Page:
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Hydrographic survey of river Drava branches

Jun 2015 | No Comment
The hydrographic survey described in this paper is a contribution to the draft guide for the revitalization and improvement of watercourses and fl ood forecasting

Dino Dragun

Senior Hydrographic Surveyor, GEOxyz International Surveys,
Zwevegem, Belgium

Ana Gavran

Head of the Hydrographic Department, MIG Ltd., Slavosnki Brod, Croatia

Vedran Car

CEO, Cadcom Ltd., Zagreb, Croatia

The hydrographic survey described in this paper is part of the draft guide for revitalization and improvement of watercourses and flood forecast upgrading for the better defense against the increasingly frequent flooding. It is also an important component of the process to establish good environmental water quality through morphological monitoring of the river branches. Majority of the branches are covered in lush vegetation, forming an important habitat for flora and fauna, a vital part of our ecosystem.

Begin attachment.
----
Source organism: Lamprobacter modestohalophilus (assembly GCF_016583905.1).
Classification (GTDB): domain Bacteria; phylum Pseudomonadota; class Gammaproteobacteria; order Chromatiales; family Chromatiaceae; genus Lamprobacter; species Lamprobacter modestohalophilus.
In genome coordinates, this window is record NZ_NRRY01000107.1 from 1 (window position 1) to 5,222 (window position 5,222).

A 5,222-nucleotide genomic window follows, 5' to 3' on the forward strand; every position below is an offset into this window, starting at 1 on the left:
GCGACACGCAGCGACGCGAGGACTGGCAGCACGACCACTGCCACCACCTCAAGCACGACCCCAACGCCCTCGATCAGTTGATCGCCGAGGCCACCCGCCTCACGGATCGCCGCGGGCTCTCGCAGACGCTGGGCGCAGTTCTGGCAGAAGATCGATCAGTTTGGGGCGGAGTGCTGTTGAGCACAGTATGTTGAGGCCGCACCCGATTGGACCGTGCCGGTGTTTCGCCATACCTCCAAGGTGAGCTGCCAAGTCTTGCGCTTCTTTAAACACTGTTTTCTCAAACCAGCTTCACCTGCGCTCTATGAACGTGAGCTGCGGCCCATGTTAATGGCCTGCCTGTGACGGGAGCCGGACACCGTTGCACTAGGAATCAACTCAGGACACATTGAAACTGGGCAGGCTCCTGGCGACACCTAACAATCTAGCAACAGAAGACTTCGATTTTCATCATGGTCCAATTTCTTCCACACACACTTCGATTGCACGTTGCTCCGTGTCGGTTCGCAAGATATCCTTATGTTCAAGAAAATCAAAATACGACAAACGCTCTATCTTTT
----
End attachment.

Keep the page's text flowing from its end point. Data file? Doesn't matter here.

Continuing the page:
Drava river, located in Central Europe, has a total catchment area of 42 000 m2. It rises in the South Tyrol in Italy, while the Danube flows by the settlement Aljmaš in Croatia, and its total length is 725 km. The total height difference of river Drava in Croatia is 105 m, and the length of the flow is 323 km. Its slope is approximately 0.03%. With the flow of water, the substantial sediment of sand and gravel characterizes the river. Downstream of the river Mura, the Drava River carries about 40,000 m3 of sediment annually. Under normal conditions, transport of sediment in the river is balanced, which means that the sediment removed is replenished with the same amount from upstream. With sediment moving from the source to the river mouth, there is lateral erosion that feeds sediment from the riverbank.